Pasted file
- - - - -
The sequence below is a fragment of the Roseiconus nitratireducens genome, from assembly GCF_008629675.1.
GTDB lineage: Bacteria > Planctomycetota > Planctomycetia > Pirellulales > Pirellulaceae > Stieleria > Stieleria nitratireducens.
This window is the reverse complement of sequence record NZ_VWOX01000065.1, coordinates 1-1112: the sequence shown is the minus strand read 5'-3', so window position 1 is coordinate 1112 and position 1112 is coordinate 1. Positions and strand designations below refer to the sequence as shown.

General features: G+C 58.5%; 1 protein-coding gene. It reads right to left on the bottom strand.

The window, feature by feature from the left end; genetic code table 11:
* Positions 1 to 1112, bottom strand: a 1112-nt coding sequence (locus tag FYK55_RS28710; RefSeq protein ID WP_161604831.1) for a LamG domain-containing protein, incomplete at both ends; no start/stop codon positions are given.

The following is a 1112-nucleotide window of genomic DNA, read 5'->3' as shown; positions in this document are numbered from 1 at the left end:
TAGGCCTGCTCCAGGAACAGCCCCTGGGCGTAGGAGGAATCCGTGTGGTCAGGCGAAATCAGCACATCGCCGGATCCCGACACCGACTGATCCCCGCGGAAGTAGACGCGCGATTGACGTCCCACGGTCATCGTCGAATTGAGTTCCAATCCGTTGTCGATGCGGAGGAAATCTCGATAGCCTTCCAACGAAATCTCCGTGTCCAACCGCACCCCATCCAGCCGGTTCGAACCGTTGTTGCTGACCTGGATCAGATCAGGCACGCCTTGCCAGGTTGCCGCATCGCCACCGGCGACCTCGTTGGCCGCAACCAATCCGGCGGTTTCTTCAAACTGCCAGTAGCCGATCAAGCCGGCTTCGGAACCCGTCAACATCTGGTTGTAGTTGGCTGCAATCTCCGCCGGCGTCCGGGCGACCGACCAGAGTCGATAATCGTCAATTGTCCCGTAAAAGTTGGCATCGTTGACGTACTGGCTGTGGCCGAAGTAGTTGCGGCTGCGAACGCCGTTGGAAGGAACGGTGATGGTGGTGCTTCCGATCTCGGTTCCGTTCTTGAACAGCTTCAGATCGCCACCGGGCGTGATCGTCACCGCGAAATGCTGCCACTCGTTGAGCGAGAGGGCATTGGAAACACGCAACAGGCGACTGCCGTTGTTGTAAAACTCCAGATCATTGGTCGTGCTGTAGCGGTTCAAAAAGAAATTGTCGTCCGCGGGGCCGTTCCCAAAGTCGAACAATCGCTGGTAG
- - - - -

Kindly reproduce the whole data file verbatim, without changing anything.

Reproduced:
The sequence below is a fragment of the Roseiconus nitratireducens genome, from assembly GCF_008629675.1.
GTDB lineage: Bacteria > Planctomycetota > Planctomycetia > Pirellulales > Pirellulaceae > Stieleria > Stieleria nitratireducens.
This window is the reverse complement of sequence record NZ_VWOX01000065.1, coordinates 1-1112: the sequence shown is the minus strand read 5'-3', so window position 1 is coordinate 1112 and position 1112 is coordinate 1. Positions and strand designations below refer to the sequence as shown.

General features: G+C 58.5%; 1 protein-coding gene. It reads right to left on the bottom strand.

The window, feature by feature from the left end; genetic code table 11:
* Positions 1 to 1112, bottom strand: a 1112-nt coding sequence (locus tag FYK55_RS28710; RefSeq protein ID WP_161604831.1) for a LamG domain-containing protein, incomplete at both ends; no start/stop codon positions are given.

The following is a 1112-nucleotide window of genomic DNA, read 5'->3' as shown; positions in this document are numbered from 1 at the left end:
TAGGCCTGCTCCAGGAACAGCCCCTGGGCGTAGGAGGAATCCGTGTGGTCAGGCGAAATCAGCACATCGCCGGATCCCGACACCGACTGATCCCCGCGGAAGTAGACGCGCGATTGACGTCCCACGGTCATCGTCGAATTGAGTTCCAATCCGTTGTCGATGCGGAGGAAATCTCGATAGCCTTCCAACGAAATCTCCGTGTCCAACCGCACCCCATCCAGCCGGTTCGAACCGTTGTTGCTGACCTGGATCAGATCAGGCACGCCTTGCCAGGTTGCCGCATCGCCACCGGCGACCTCGTTGGCCGCAACCAATCCGGCGGTTTCTTCAAACTGCCAGTAGCCGATCAAGCCGGCTTCGGAACCCGTCAACATCTGGTTGTAGTTGGCTGCAATCTCCGCCGGCGTCCGGGCGACCGACCAGAGTCGATAATCGTCAATTGTCCCGTAAAAGTTGGCATCGTTGACGTACTGGCTGTGGCCGAAGTAGTTGCGGCTGCGAACGCCGTTGGAAGGAACGGTGATGGTGGTGCTTCCGATCTCGGTTCCGTTCTTGAACAGCTTCAGATCGCCACCGGGCGTGATCGTCACCGCGAAATGCTGCCACTCGTTGAGCGAGAGGGCATTGGAAACACGCAACAGGCGACTGCCGTTGTTGTAAAACTCCAGATCATTGGTCGTGCTGTAGCGGTTCAAAAAGAAATTGTCGTCCGCGGGGCCGTTCCCAAAGTCGAACAATCGCTGGTAG